Statewide political observers may be dismissing Joe Ganim for governor, but they’re not ignoring him. Perhaps it’s the fascination of audacity–Joe certainly does not lack for that–or maybe it’s the dearth of the field, on the Democratic side, at least. Whatever, Ganim engineered what he wanted, a lot of attention, following his announcement for governor. Yes, the roll-out would’ve been better without his hot-footed driver. Now what, for Joe?
Ganim needs a campaign spokesman. Outside of government. Wanna place pressure on the government payroll? Let them keep responding to reporters’ questions about the campaign. That’s asking for a lot of trouble.
Now that Ganim’s officially in the race for governor, whether he’s considered top-tier or not, in the current environment factoring in his history, he’s a sitting duck for scrutiny. Especially after his campaign driver, a city police officer who the mayor asserts was volunteering his time, was pulled over by a state trooper doing 87, considered reckless driving blistering most of us a mega fine. Actually, it would’ve been better had the trooper issued a ticket rather than a verbal warning to a brother-in-arms.
But none of us would have known this without Hearst Media reporter Neil Vigdor in the back seat, taking all this in. Allowing Viggy shadow access was the correct move in light of Ganim trying to rehabilitate his relationship to a statewide audience on the day of his announcement. There are risks also. Such as a police officer behind a wheel disconnected from a scribe doing his job. Viggy will give Joe the benefit of the doubt, but not when, in his view, the driver is doing 100 and was pulled over at 87. If Viggy doesn’t write about it, it’s his ass. He did the right thing.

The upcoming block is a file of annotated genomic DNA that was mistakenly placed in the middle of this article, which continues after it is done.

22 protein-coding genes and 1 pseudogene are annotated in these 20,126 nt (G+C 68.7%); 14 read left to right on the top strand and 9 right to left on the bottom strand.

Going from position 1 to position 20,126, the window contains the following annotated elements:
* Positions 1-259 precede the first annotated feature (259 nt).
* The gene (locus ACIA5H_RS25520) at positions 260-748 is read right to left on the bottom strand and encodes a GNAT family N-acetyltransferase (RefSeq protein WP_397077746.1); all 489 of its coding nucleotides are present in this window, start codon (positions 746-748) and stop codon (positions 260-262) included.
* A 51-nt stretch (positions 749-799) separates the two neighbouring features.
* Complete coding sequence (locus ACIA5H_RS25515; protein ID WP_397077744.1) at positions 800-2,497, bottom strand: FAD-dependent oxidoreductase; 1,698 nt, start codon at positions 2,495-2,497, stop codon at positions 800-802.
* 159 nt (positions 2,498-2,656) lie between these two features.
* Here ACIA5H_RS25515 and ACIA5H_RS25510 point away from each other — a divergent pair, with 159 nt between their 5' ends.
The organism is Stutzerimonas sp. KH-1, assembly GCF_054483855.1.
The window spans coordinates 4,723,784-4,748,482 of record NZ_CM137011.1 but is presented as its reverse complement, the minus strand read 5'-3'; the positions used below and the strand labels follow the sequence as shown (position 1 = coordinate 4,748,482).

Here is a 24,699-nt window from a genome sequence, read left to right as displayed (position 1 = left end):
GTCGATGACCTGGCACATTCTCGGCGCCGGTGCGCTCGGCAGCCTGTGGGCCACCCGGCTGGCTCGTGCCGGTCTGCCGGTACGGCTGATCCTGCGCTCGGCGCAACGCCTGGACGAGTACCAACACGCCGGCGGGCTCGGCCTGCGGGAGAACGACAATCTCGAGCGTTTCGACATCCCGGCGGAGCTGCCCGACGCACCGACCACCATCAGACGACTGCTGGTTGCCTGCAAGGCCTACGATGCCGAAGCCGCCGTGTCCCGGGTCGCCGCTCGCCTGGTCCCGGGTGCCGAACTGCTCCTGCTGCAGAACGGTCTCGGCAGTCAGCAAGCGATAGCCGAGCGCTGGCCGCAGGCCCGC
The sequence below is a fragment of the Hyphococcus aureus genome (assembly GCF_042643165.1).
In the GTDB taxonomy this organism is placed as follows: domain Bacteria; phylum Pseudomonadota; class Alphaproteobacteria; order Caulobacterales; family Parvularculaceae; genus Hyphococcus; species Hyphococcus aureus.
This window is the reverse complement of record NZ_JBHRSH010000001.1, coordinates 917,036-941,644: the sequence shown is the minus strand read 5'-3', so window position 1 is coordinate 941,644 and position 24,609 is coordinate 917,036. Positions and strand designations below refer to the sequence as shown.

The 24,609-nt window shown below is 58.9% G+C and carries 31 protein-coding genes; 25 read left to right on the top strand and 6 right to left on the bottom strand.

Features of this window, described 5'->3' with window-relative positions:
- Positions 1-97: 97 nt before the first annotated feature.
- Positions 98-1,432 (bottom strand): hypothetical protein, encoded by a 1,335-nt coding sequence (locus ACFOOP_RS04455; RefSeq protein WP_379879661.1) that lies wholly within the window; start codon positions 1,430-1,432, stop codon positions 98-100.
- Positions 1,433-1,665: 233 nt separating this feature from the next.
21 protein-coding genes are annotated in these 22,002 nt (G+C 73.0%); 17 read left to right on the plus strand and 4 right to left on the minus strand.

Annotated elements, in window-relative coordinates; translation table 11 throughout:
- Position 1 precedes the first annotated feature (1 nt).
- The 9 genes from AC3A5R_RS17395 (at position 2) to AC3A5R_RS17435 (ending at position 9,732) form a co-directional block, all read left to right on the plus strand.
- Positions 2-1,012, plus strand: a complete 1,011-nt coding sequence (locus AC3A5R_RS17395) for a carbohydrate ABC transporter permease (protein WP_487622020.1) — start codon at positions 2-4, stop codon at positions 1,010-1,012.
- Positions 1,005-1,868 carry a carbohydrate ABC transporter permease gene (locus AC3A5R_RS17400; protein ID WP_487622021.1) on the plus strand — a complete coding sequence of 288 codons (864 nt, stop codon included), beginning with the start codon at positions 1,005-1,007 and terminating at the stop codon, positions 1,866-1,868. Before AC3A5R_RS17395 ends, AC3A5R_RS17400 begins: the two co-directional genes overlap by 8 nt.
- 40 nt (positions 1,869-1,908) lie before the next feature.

Ganim’s chance at being governor is a super long-shot. Everything, and everything, must break right for him to get in play, irrespective of his strong retail political skills. In his 2015 comeback for mayor, I thought Ganim could take out incumbent Bill Finch given the environment, Ganim’s connection with voters and Finch’s disconnection with voters. Ganim still had a lot of goodwill out there.
Playing on a statewide level, however, is different world from where Joe must rise.
But one thing he can do clearly, to avoid ominous headlines, is rescue government employees from high-profile positions in his campaign. That means a separate political operation paid for by campaign cash, so government employees avoid the blurry lines of Joe’s ambition.
That doesn’t mean government employees cannot volunteer for Ganim’s campaign. Just don’t put them in a position where it seems like it’s something else.